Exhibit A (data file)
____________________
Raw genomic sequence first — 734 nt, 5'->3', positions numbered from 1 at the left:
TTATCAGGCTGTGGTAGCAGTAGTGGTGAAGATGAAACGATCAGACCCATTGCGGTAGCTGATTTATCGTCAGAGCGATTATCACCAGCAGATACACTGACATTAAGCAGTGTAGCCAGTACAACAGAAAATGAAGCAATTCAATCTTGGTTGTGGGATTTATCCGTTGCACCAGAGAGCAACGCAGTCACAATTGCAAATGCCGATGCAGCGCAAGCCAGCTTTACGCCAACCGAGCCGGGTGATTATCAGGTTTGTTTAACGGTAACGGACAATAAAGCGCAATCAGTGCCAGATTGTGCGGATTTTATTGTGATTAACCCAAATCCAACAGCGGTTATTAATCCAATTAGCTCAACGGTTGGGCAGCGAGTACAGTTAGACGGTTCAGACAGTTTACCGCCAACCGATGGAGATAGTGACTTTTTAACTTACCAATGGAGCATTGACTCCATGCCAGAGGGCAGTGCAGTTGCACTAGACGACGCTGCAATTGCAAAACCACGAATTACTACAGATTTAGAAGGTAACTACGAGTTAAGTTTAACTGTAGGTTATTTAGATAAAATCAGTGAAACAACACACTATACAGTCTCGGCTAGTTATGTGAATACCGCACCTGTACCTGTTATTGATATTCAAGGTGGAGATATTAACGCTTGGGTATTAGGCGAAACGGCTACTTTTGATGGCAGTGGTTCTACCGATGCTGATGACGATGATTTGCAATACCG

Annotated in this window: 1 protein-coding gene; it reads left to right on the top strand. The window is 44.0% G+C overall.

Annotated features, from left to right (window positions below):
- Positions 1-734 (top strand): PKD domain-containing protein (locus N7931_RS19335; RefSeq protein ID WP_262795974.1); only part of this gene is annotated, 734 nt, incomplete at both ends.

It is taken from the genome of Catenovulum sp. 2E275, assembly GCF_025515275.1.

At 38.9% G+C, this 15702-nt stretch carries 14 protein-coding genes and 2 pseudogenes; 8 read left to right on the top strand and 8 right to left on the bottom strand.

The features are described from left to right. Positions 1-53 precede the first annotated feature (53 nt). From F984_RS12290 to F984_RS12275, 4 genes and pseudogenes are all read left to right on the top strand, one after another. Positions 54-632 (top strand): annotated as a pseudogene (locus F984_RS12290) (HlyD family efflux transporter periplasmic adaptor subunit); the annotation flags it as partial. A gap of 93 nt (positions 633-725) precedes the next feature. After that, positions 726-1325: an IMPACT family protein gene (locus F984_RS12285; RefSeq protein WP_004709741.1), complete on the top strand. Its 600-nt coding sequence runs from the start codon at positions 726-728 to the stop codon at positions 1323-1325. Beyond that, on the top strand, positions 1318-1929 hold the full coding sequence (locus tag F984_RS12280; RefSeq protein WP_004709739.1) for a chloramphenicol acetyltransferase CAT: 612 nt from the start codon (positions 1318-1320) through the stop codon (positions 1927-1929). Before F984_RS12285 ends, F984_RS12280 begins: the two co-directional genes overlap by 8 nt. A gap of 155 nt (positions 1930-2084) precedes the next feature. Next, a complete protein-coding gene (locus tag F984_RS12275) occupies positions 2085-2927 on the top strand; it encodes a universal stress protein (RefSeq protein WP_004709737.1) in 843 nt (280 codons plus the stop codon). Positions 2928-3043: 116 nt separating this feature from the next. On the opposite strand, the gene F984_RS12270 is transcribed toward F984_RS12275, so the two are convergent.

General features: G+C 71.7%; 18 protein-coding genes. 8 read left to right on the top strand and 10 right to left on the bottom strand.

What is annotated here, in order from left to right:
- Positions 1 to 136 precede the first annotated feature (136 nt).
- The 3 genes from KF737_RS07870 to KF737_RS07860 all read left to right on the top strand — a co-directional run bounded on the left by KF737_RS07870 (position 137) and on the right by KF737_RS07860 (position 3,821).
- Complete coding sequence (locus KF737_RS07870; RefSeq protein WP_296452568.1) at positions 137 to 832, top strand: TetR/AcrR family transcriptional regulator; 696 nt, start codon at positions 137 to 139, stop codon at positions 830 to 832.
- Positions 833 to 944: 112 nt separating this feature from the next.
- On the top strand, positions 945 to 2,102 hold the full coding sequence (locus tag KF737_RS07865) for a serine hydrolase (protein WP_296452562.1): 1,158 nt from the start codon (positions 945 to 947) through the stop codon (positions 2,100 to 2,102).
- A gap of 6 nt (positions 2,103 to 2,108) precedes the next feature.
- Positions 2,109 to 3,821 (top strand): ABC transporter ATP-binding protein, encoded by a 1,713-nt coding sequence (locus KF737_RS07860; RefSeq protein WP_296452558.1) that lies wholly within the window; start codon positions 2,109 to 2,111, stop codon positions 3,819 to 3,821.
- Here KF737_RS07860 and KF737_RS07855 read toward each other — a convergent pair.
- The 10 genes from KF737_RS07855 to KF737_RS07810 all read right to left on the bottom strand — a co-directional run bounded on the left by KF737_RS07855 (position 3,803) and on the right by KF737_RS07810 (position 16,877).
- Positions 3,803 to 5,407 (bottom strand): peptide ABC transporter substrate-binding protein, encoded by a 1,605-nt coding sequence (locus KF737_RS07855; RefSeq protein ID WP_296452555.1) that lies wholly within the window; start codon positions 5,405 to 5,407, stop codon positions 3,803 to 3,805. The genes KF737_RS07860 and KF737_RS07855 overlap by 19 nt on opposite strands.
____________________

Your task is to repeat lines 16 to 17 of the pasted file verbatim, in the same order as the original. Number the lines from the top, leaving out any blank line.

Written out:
- A gap of 6 nt (positions 2,103 to 2,108) precedes the next feature.
- Positions 2,109 to 3,821 (top strand): ABC transporter ATP-binding protein, encoded by a 1,713-nt coding sequence (locus KF737_RS07860; RefSeq protein WP_296452558.1) that lies wholly within the window; start codon positions 2,109 to 2,111, stop codon positions 3,819 to 3,821.